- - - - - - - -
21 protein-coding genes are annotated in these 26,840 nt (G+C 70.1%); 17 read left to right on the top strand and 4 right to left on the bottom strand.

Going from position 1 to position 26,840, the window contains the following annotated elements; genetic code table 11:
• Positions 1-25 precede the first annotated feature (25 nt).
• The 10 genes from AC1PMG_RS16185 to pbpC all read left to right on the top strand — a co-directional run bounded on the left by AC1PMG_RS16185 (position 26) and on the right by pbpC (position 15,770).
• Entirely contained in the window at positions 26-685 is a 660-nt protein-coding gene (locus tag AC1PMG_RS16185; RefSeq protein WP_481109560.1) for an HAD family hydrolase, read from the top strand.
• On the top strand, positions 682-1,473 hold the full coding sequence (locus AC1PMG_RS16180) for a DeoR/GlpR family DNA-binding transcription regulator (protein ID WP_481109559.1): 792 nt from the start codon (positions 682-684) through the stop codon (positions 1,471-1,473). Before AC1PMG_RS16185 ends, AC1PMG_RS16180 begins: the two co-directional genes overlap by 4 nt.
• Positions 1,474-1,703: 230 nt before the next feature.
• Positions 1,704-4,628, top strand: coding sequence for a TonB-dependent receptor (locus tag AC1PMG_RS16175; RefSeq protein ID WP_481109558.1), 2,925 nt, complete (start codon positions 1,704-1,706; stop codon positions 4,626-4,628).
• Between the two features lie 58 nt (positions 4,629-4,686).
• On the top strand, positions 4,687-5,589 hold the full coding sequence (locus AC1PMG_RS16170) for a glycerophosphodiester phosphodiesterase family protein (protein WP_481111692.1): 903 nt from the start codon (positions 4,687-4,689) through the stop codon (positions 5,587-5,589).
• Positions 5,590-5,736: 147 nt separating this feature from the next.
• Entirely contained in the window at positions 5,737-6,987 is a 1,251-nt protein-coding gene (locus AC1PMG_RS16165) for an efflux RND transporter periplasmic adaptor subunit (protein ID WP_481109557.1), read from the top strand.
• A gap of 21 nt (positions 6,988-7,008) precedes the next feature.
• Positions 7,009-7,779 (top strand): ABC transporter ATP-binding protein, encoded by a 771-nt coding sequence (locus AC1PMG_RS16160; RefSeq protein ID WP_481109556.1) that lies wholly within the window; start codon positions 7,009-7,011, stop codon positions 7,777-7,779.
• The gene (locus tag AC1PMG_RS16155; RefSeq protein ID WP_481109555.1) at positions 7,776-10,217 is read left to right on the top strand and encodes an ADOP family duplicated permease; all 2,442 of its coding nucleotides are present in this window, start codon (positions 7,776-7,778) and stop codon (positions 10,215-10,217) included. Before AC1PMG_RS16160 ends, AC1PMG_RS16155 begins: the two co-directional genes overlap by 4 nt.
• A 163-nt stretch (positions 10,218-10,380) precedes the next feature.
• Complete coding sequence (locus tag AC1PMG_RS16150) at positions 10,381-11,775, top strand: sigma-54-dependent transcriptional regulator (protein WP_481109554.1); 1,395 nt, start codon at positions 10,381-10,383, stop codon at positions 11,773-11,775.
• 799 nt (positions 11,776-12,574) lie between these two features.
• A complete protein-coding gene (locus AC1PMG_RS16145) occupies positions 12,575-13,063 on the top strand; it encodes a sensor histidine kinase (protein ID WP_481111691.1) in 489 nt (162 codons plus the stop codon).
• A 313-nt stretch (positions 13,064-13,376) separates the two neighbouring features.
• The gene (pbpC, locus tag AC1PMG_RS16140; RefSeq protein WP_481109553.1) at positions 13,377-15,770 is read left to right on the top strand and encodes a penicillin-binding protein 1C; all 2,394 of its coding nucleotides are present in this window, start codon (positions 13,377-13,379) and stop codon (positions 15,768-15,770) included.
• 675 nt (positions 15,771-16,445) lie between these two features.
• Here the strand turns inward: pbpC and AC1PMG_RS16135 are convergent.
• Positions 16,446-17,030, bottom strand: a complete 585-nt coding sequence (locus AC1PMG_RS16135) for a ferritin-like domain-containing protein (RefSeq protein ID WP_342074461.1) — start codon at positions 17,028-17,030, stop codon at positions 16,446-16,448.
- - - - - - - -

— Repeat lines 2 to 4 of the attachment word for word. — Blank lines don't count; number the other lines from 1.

Going from position 1 to position 26,840, the window contains the following annotated elements; genetic code table 11:
• Positions 1-25 precede the first annotated feature (25 nt).
• The 10 genes from AC1PMG_RS16185 to pbpC all read left to right on the top strand — a co-directional run bounded on the left by AC1PMG_RS16185 (position 26) and on the right by pbpC (position 15,770).